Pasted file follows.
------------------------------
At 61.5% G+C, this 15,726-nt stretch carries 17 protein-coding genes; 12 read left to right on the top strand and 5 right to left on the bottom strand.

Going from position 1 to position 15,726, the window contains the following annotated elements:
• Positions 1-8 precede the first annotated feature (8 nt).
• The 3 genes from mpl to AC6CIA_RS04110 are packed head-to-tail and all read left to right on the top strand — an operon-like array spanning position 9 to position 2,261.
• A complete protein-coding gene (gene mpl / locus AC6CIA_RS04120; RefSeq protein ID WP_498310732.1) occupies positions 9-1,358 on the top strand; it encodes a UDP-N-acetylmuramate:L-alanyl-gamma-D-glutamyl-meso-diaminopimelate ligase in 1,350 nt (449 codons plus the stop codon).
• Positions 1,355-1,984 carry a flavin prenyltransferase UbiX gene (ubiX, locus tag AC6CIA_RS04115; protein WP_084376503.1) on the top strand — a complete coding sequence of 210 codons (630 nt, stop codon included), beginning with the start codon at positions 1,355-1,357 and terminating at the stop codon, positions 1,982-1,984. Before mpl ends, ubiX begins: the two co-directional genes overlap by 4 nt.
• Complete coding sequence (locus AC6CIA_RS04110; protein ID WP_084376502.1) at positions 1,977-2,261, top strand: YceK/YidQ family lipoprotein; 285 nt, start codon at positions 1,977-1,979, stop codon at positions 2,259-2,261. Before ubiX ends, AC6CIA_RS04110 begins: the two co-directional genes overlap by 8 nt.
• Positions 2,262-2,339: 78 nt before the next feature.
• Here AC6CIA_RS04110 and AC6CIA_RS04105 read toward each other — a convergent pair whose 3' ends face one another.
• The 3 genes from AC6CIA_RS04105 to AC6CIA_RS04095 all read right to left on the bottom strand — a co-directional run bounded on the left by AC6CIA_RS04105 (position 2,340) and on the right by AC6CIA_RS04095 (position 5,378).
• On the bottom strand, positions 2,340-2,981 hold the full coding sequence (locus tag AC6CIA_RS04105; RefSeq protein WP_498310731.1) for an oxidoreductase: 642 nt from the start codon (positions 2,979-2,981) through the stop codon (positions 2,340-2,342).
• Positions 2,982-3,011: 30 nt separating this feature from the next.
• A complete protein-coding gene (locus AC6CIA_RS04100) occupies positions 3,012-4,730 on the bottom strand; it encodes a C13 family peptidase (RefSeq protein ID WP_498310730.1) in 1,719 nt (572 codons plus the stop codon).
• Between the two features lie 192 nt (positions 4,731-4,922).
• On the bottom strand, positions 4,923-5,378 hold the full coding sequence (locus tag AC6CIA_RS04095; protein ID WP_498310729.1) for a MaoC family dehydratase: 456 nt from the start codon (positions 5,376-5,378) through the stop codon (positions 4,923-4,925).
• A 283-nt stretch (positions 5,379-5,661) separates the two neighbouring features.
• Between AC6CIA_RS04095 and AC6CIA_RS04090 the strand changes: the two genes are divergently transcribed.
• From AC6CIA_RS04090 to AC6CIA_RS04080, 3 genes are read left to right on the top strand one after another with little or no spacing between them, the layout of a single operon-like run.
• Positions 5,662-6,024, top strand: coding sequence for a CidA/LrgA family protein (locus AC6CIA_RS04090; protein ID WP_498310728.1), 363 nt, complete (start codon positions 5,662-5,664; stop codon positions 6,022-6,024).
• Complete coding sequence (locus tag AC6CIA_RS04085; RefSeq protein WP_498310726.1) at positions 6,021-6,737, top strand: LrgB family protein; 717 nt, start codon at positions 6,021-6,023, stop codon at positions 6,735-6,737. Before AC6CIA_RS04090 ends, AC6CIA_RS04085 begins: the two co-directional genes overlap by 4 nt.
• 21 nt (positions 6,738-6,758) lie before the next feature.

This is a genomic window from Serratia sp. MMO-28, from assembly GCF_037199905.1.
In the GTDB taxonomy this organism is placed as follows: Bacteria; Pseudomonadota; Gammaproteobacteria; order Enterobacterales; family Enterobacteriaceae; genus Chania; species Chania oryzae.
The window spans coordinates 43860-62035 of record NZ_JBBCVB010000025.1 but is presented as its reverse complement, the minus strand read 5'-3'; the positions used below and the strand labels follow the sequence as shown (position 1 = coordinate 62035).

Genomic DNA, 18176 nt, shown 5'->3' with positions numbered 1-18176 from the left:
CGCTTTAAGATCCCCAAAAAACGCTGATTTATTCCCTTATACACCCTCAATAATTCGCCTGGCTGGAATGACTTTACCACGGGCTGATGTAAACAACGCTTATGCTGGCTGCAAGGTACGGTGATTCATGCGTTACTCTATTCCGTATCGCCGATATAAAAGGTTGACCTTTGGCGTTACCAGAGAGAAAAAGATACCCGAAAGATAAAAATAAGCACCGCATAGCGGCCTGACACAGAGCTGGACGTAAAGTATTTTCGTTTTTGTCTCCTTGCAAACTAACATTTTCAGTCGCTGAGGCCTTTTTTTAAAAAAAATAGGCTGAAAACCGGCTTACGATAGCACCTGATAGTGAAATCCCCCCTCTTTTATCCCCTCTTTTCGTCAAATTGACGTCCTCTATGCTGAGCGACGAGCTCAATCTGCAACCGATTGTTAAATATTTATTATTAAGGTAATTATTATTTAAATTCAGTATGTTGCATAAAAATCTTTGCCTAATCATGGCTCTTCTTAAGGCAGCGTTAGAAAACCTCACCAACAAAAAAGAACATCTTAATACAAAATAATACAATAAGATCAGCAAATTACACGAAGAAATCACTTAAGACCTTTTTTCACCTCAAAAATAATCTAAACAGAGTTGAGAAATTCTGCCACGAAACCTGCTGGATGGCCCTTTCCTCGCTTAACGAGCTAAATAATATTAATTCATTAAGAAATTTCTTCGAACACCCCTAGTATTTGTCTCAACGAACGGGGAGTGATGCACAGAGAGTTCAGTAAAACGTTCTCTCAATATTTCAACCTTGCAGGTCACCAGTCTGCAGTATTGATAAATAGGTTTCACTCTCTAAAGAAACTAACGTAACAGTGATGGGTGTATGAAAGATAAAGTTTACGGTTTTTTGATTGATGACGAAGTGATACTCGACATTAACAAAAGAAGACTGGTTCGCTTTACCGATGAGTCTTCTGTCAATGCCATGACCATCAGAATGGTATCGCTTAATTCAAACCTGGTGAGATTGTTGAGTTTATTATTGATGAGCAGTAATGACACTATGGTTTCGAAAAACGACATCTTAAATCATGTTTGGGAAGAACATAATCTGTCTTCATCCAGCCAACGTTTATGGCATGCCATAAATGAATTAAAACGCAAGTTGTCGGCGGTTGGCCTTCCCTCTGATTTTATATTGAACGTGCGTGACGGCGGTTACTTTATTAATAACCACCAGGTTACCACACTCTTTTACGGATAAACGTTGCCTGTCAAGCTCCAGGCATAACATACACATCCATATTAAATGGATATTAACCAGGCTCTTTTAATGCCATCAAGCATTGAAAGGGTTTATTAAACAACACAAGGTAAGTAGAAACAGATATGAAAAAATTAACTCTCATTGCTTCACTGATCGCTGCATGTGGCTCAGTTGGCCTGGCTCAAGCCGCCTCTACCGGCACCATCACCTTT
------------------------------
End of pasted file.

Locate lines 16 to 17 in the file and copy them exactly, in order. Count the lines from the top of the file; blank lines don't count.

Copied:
• A 283-nt stretch (positions 5,379-5,661) separates the two neighbouring features.
• Between AC6CIA_RS04095 and AC6CIA_RS04090 the strand changes: the two genes are divergently transcribed.